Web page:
Gavi has applied its co-financing policy since 2007. Gavi’s revised co-financing policy was approved by the Gavi Board in December 2010 and the new co-financing obligations took effect in 2012. The overall objective of the co-financing policy is to put countries on a trajectory towards financial sustainability in order to prepare them for phasing out of Gavi support for new vaccines, recognising that the time frame for attaining financial sustainability will vary across countries. The intermediate objective for countries with an extended time frame for achieving financial sustainability is to enhance country ownership of vaccine financing. A total of 68 countries have co-financed Gavi-supported vaccines from 2008 to 2013, with a combined total of US$ 254.7 million for the six-year period.
In 2014, the Norwegian Institute of Public Health conducted an evaluation of the Gavi co-financing Policy.
OBJECTIVE AND APPROACHES
The evaluation focused on assessing the design, implementation and intermediate results of Gavi co-financing policy including the identification of lessons learnt and recommendations. The objective of this evaluation was to help inform the 2014-2015 revision of Gavi policies, including the co-financing policy.
To perform this assessment, the Norwegian Institute of Public Health used five main sources of information:
- literature and document review
- in-depth consultations with identified immunisation financing experts
- e-mail based surveys sent to Ministry of Health officials, UNICEF and WHO country representatives
- in-country interviews with all immunisation-related stakeholders in three countries (Burundi, Ghana and Moldova)
- exploratory data analysis of economic and vaccine-related financial information gathered from Gavi Secretariat, UNICEF Supply Division and extracted from specified databases
FINDINGS AND RECOMMENDATIONS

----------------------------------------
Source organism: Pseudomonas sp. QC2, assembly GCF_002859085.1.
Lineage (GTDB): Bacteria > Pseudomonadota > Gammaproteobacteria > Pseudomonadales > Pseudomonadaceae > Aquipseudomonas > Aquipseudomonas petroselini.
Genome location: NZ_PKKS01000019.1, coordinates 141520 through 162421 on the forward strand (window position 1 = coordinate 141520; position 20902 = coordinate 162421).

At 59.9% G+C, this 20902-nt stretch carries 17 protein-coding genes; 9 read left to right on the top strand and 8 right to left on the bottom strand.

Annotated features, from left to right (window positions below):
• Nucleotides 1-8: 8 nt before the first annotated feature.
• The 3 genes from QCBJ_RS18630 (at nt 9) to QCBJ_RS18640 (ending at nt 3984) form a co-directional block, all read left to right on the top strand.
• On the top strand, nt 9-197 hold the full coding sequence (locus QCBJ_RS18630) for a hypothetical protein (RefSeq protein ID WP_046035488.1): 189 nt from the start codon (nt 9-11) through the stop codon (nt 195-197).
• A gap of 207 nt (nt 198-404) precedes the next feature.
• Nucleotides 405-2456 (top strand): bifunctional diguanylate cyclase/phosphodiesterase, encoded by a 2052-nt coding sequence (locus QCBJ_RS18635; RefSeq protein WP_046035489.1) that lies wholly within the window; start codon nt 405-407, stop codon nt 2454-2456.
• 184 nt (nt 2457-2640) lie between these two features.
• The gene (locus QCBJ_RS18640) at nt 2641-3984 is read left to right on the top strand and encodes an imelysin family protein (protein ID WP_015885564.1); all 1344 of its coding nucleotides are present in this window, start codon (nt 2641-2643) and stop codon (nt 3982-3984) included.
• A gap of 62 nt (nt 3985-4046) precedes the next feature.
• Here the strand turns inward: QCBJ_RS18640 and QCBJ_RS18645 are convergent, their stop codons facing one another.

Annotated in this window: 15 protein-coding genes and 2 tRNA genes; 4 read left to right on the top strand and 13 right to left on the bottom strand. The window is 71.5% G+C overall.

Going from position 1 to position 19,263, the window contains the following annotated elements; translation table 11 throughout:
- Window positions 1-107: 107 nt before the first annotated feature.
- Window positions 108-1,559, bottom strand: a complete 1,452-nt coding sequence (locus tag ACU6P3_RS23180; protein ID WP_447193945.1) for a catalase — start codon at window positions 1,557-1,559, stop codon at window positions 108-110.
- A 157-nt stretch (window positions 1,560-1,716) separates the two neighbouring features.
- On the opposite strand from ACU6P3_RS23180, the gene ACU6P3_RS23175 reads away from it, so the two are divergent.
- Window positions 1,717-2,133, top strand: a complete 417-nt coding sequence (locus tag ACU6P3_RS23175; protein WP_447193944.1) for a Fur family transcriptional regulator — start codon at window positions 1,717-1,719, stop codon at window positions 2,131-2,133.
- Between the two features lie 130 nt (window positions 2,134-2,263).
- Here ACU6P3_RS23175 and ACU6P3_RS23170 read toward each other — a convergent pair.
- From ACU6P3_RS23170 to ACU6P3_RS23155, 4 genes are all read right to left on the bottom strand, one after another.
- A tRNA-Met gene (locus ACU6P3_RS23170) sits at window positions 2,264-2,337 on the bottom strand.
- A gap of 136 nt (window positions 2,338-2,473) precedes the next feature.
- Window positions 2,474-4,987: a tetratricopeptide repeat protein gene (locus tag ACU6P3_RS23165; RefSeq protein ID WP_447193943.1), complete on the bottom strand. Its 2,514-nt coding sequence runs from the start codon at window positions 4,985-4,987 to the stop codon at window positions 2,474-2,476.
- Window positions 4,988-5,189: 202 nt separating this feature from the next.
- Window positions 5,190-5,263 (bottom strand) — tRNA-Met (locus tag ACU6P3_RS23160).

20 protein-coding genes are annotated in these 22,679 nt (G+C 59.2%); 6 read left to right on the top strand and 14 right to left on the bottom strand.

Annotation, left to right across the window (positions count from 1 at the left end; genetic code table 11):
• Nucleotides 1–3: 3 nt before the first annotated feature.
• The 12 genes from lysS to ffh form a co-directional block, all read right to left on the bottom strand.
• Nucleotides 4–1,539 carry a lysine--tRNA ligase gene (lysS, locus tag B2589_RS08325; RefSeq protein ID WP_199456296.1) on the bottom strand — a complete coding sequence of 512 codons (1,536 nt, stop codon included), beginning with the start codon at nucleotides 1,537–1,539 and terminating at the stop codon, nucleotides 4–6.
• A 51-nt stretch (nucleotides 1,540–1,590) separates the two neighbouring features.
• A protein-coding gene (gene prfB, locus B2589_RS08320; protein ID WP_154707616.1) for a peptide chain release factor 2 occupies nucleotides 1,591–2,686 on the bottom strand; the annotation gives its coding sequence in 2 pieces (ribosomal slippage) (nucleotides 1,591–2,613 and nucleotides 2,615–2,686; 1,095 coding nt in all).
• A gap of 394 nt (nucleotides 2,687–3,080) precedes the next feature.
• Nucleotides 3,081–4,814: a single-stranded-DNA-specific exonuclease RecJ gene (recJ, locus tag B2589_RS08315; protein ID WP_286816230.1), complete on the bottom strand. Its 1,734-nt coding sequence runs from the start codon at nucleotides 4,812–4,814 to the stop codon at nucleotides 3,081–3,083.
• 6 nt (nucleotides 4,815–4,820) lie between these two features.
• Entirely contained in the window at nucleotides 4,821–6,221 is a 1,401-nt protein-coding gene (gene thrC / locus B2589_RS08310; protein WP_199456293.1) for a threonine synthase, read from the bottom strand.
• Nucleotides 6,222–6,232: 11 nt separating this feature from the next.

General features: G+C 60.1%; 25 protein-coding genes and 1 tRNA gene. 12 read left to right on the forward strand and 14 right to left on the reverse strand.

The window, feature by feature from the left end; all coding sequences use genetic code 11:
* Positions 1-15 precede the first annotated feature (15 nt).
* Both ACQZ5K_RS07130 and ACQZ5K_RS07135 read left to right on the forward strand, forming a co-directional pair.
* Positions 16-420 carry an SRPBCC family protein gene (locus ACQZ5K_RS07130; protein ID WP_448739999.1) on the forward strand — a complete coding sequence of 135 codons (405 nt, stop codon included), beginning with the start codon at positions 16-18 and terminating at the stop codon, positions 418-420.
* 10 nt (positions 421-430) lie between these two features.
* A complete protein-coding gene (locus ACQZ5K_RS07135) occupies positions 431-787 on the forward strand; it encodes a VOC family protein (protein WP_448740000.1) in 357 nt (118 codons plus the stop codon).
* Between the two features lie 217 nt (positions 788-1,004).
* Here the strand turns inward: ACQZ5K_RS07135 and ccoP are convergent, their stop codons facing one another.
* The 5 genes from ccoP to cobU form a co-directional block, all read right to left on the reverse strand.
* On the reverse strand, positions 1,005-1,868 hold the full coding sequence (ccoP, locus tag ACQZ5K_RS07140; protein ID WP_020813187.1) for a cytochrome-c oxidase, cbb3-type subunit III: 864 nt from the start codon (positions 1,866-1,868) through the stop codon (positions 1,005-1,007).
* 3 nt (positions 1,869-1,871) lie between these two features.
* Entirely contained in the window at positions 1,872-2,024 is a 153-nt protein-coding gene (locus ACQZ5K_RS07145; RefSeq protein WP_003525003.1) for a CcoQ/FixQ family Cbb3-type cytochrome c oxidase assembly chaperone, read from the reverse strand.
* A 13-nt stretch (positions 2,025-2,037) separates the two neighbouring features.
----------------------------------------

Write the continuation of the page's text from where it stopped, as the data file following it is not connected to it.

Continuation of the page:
The following important findings emerge from the evaluation:
- The co-financing policy is an innovative mechanism in the field of global health
- Policy design and revision processes have been characterised by extensive analyses and consultations
- To date, co-financing requirements have been affordable for the partner countries
- The default mechanism is a fair and appropriate mix of penalties and incentives
- The monitoring and support mechanisms are appropriate and effective
- The co-financing policy contributes to country ownership of vaccine financing and sustainable financing of vaccines
Overall, the co-financing policy is a significant contributing factor to country ownership and financial sustainability. However, the evaluators also identified key barriers to the co-financing policy success: significant change to a country’s co-financing amounts or processes can impact policy fulfilment; lack of access to Gavi prices and UNICEF SD procurement services can impact the financial sustainability of graduating countries; and lack of consistency of the co-financing policy across Gavi-supported vaccines weakens country ownership.
The findings, lessons learnt, as well as the recommendations suggested by the evaluators have been used as an important input into the review of the co-financing policy being conducted in 2014-2015.
The Vaccine Alliance’s responses to key recommendations are outlined in the accompanying Management Action Plan.